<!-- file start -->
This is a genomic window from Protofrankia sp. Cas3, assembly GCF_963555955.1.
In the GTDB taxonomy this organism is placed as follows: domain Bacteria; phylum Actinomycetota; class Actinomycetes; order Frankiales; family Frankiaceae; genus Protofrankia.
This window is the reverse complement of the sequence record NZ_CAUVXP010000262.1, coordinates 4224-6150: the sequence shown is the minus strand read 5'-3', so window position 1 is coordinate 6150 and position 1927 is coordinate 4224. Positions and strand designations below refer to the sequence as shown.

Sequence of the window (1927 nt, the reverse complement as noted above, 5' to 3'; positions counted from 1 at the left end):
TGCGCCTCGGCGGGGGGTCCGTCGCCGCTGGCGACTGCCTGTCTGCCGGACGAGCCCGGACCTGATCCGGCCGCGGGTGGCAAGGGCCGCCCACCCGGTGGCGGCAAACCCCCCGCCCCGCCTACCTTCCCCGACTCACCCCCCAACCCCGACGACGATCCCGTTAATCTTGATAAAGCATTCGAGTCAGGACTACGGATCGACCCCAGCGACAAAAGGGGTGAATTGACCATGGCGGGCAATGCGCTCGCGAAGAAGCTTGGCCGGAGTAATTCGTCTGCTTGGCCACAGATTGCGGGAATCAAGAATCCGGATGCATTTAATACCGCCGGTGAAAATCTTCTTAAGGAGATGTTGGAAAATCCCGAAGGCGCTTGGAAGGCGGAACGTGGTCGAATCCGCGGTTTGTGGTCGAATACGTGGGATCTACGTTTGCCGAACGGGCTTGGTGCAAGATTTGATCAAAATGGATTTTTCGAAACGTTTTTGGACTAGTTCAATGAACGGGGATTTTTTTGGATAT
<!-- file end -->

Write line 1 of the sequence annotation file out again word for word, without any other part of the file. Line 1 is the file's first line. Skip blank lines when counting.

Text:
This is a genomic window from Protofrankia sp. Cas3, assembly GCF_963555955.1.